Create great visuals for your portfolio

Updated: Oct 6


From scoping sessions to hours in front of the computer, we all spend a lot of time thinking and creating. With day to day business though, it is easy to prioritise new work over showcasing our past projects. If you would like to attract a different type of customer or simply more of them, updating your portfolio can be a great place to start.



OVERVIEW

  • Telling the story

  • Photographing your designs

  • Using mockups

  • Showreel secrets

  • Portfolio inspiration


Telling the story


Giving context to your work often helps clients understand the amount of work and thought that goes in to design. This will help attract serious clients who care about quality and see design as an investment.


The balance of text to images is up to you. Strong imagery can tell most of the story but in some cases, revealing the challenges and how they were overcome can help show your skill. Companies looking for designers often feels stuck and if they recognise themselves in the before scenario, they will need less convincing later on.


When telling the project story, incorporating real people and showing the end result can make the design more memorable. If you can, ask your clients if you can come by their store or office to take some photographs. Video testimonials is also one of the best ways to build trust.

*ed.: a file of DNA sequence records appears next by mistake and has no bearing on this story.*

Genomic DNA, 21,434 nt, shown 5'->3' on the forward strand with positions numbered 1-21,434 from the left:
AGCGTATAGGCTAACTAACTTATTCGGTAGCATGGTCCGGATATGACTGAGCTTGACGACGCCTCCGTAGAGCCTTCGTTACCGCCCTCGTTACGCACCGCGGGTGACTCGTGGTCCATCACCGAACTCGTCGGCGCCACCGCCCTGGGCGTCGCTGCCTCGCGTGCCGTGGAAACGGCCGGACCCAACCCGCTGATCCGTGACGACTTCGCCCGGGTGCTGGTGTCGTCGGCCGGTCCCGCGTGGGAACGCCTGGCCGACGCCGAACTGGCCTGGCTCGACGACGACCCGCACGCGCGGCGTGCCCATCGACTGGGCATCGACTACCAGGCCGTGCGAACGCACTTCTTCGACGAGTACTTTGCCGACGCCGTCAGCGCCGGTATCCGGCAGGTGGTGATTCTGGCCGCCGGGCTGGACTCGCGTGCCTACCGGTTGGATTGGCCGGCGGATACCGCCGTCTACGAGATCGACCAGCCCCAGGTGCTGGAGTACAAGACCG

Photographing your designs


If you design packaging, print or products that have a unique shape, photography is often the best way to showcase your work.


There are two main strategies, using a so called Beauty shot or photographing a scene. A Beauty shot showcases the item on a white background and is often used to show off details or to ensure the design is the hero. To achieve the white background, either use a backdrop that contrasts your design and remove it in Photoshop or use a light box to avoid shadows created by directional light.


Scenes often include a background, other items to set the mood and occasionally people. If you are comfortable with Photoshop, you do not necessarily need to capture everything in one shot. Below is an example of how two images were combined to create a cohesive scene.



Once you have taken your initial photos, create a proof sheet. It should include the top choices from your shoot in one place to allow you to compare them next to each other. This is especially helpful if you are collaborating on the project.


Some items like food are more complex to get right. Consider hiring a professional photographer who specialises in the area and be prepared with multiple copies of your design in case any get damaged.


Using mockups


If you are creating designs for online use, or if you are not comfortable with photography, mockups are a great way to show off your work.

You can create your own mockups, purchase pre made templates to edit or use an online service.


Making your own mockups gives you more control in the sense that you can choose the exact items and settings you would like to include. For a good guide to get started, have a look at this tutorial from PHLEARN.